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  March 31st, 2021 | Written by

Labour Shortages and the EU Ban: New Challenges for the Palm Oil Market

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  • In 2019, global palm oil imports rose markedly to 50M tonnes, picking up by 7.2% on the previous year.
  • Malaysia, the world's second-largest palm oil producer, faces severe labor shortages.

IndexBox has just published a new report: ‘World – Palm Oil – Market Analysis, Forecast, Size, Trends, and Insights.’ Here is a summary of the report’s key findings.

While Indonesia, planning to expand production, fights for the EU’s recognition of palm oil as a biofuel, Malaysia is faced with an acute shortage of labor due to the outflow of guest workers after the pandemic. Despite the challenges in these two countries, which produce 85% of the world’s palm oil, the global demand remains high. As the economies of the main importers, China and India, recover, the previous growth in demand is expected to continue.

Key Trends and Insights

In March 2021, the futures price for crude palm oil reached its highest level of 954 US$/MT in 13 years, according to the Malaysian Palm Oil Council, March 23. This is due to limited supply from manufactures as a result of the COVID-19 pandemic.

Malaysia, the world’s second-largest palm oil producer, faces severe labor shortages. Since the beginning of the pandemic, the country has stopped hiring foreign workers, and the former migrants have returned to their homeland. Malaysian suppliers have asked the government to fill a 50,000 labor shortage, which could lead to a 20% drop in palm oil production. They also ask to cut product taxes and invest additional funds in the industry.

Over the next two years, the rising demand from the world’s two largest importers, India and China, is expected to become the main driver for the palm oil market growth. These economies recover, and rapid urbanization contributes to an increase in the need for food products.

Falling production and rising prices for sunflower oil, as a result of the sunflower harvest failure last year, could further fuel demand for palm oil.

Increasing tariffs for container transportation and a planned reduction of palm oil consumption in Europe could hamper market growth. The Renewable Energy Directive (RED) II and other food safety regulations could decrease palm oil imports to the European Union and phases out the use of palm oil as biodiesel. In 2017, the European Parliament adopted a resolution that bans palm oil for biofuel production due to the large-scale deforestation and labor rights violations in Indonesia and Malaysia. Also, in 2019, the European Union imposed an import duty on Indonesian biodiesel.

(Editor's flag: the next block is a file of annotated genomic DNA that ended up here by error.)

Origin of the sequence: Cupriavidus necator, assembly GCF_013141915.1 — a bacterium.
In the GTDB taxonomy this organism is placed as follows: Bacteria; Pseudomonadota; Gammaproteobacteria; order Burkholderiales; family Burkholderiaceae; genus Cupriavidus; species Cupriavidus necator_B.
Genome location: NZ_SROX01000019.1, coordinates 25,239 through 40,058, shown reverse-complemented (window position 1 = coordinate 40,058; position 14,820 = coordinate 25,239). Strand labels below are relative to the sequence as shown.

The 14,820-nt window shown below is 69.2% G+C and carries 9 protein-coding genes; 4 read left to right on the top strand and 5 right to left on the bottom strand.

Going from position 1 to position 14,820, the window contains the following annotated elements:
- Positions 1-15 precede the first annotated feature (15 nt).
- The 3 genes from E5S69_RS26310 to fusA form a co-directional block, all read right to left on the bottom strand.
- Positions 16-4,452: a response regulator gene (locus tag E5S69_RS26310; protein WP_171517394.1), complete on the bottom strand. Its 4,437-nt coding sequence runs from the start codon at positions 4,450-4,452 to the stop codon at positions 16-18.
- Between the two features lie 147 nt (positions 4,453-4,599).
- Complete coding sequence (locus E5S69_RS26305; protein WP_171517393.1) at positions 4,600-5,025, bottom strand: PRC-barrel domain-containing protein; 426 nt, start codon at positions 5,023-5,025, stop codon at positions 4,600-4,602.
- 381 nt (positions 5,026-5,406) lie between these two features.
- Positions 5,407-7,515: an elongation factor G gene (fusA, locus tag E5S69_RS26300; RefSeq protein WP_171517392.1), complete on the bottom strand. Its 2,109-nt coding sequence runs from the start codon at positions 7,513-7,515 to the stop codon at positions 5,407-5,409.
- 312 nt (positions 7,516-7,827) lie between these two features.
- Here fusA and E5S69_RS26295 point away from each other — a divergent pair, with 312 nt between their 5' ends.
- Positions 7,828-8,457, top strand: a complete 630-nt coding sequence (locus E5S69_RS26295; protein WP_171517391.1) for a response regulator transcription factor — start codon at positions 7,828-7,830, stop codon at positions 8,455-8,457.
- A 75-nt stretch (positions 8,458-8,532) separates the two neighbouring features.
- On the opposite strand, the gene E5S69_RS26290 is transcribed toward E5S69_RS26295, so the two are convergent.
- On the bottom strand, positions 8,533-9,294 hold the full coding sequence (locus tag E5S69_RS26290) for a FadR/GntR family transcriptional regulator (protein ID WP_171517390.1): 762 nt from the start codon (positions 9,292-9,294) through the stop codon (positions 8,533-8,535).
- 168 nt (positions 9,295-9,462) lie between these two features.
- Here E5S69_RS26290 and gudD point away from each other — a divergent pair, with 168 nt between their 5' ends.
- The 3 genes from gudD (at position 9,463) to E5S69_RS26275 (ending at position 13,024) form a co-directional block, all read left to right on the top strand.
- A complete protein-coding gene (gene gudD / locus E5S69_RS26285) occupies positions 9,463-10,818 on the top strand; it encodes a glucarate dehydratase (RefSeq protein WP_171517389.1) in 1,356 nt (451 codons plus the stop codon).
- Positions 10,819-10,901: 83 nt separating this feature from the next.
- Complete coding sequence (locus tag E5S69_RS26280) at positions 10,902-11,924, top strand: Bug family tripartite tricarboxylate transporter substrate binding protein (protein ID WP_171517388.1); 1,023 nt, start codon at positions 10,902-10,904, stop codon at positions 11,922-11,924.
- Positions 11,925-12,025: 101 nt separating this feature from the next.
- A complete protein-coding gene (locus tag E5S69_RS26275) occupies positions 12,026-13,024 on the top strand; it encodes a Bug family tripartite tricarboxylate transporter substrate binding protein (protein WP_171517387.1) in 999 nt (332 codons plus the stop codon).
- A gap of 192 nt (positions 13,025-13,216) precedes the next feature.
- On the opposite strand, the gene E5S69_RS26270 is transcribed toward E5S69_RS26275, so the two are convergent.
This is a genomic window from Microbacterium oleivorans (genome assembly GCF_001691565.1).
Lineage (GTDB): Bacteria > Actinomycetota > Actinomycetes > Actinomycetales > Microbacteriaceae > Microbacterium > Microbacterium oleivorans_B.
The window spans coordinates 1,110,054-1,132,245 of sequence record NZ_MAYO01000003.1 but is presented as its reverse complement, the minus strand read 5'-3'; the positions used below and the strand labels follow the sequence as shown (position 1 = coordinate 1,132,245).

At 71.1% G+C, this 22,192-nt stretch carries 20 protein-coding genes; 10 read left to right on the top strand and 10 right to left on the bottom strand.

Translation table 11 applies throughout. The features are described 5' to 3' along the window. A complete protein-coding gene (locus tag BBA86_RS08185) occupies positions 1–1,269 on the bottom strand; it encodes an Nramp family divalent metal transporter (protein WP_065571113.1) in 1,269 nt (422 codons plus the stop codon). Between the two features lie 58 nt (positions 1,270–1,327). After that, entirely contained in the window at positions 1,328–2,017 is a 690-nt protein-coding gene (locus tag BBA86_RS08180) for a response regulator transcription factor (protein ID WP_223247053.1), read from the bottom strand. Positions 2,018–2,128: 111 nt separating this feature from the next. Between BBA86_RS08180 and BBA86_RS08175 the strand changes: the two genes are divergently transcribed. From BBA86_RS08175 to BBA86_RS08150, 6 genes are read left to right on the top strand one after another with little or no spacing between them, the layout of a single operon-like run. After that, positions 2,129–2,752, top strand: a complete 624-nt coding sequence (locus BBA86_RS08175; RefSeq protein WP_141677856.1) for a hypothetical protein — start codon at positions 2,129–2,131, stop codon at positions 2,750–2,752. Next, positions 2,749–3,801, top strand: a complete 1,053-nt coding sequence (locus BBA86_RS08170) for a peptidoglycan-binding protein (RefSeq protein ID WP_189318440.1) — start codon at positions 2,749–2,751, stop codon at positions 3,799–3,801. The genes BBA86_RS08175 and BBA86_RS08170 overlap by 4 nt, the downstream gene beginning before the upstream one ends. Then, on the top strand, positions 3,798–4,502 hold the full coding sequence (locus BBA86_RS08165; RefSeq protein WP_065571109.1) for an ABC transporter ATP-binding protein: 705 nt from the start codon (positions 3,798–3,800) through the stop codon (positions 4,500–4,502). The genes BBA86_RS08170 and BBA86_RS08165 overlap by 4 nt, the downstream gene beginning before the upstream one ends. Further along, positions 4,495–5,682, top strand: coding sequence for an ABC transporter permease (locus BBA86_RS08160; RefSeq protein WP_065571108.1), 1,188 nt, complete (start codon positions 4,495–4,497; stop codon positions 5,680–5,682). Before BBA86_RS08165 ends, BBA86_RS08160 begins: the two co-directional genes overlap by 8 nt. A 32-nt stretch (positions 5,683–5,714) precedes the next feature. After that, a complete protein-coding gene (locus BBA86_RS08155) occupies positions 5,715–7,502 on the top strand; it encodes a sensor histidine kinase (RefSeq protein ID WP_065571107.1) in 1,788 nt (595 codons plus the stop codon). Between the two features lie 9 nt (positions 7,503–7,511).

Indonesia Dominates the Market and Continues to Expand Production

Global palm oil production rose remarkably to 76M tonnes in 2019, picking up 6.4% against 2018. The total output volume increased at an average annual rate of +5.4% from 2012 to 2019.

Indonesia (44M tonnes) is the world’s largest producer of palm oil, comprising approx. 57% of the global volume. Moreover, Indonesia’s palm oil production exceeded the figures recorded by the second-largest producer, Malaysia (20M tonnes), twofold. The third position in this ranking was occupied by Thailand (3M tonnes), with a 4% share (IndexBox estimates).

From 2012 to 2019, the average annual growth rate in Indonesia totaled +7.7%. The remaining producing countries recorded the following production growth rates: Malaysia (+0.8% per year) and Thailand (+7.9% per year).

Driven by increasing demand for palm oil worldwide, the market is expected to continue an upward consumption trend over the next decade. Market performance is forecast to decelerate, expanding with an anticipated CAGR of +3.1% for the period from 2019 to 2030, projected to bring the market volume to 106M tonnes by the end of 2030.

India and China to Remain as the Top Importers

In 2019, global palm oil imports rose markedly to 50M tonnes, picking up by 7.2% on the previous year. The total import volume increased at an average annual rate of +2.8% over the period from 2012 to 2019.

In value terms, palm oil imports amounted to $30.5B (IndexBox estimates).

In 2019, India (9.7M tonnes), distantly followed by China (5.5M tonnes), Pakistan (3.2M tonnes), the Netherlands (2.8M tonnes), and Spain (2.7M tonnes) represented the key importers of palm oil, together creating 47% of total imports. The U.S. (1.6M tonnes), Italy (1.5M tonnes), Bangladesh (1.5M tonnes), Egypt (1.1M tonnes), Malaysia (1.1M tonnes), Russia (1.1M tonnes), Myanmar (1M tonnes), and Kenya (0.9M tonnes) followed a long way behind the leaders.

From 2012 to 2019, the biggest increases were in Spain, while purchases for the other global leaders experienced more modest paces of growth.

In value terms, the largest palm oil-importing markets worldwide were India ($5.4B), China ($3.4B), and Pakistan ($1.8B), together comprising 35% of global imports.

Source: IndexBox AI Platform